New VP At Philly Chamber Is A Former Tech Industry Pro Who’s All About Building Relationships

After 10 years at Ben Franklin Technology Partners, Jason Bannon left to bring lessons on collaboration to other business sectors.

For Jason Bannon, relationship building is what makes the Philly tech ecosystem special.

The marketing pro recently left his role as VP of marketing and communications at Ben Franklin Technology Partner of Southeastern PA after 10 years with the organization. He’s joining the Chamber of Commerce of Greater Philadelphia as its new senior vice president of marketing and communications.

“The relationships are always the priority of what we’re doing,” Bannon told “They’re always the priority to me.”

This move came from Bannon’s wanting to expand on that collaboration work and bring it to Philly’s wider business community, he said. He described the goal to transfer what he learned in tech and life sciences as an “interesting challenge.”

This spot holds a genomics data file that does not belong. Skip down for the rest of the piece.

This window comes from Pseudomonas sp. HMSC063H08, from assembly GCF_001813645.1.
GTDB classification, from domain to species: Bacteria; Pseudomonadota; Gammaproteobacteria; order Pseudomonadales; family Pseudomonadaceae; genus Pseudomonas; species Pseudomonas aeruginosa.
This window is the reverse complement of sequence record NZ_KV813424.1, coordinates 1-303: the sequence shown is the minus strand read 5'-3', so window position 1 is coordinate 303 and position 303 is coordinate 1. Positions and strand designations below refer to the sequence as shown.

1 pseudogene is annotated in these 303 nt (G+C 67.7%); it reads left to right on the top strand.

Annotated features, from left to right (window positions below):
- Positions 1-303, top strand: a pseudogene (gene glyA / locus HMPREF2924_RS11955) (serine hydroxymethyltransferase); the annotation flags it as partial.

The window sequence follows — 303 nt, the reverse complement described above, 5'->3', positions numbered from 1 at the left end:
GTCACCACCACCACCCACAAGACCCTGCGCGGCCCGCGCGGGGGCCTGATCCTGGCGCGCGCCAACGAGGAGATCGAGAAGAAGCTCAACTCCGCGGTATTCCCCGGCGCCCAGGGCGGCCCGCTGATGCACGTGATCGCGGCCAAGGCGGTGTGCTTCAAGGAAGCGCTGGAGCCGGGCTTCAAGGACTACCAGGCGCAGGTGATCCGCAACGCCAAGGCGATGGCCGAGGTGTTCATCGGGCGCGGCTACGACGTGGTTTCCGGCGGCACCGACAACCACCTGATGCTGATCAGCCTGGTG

“Figuring out how to take those formative startup community lessons, and scaling it and moving it into other sectors,” Bannon said, describing his new role at the Chamber, where he expects to continue to build relationships and build up the region.

Bannon joined Ben Franklin in 2014. At the time, people were still talking about software company Boomi’s success — it was acquired by Dell in 2010. Philly Startup Leaders was picking up steam and the Commerce Department was working on Startup PHL, a grant program to support local startups and entrepreneurs. Bannon describes that time as building up the community and having fun doing it.

As a former Comcast employee, Bannon knew a little about the tech community in Philly at the time, but he didn’t fully know the scope of what Ben Franklin did and all the sectors it touched.

Benjamin Franklin Technology Partners is a statewide org with four branches that provides capital and other resources to tech companies and other stakeholders. The org’s role in the tech ecosystem is constantly changing as Philly’s tech community changes, Bannon said. The group used to focus on advocating for Philadelphia as a great place to start a tech company, but now that idea is more widely known.

“I was hired to do marketing, which I did, which was great,” Bannon said. “But as many of the soft connections of bringing people together that I got to be around in the room for, that ended up becoming just the better story to tell.”

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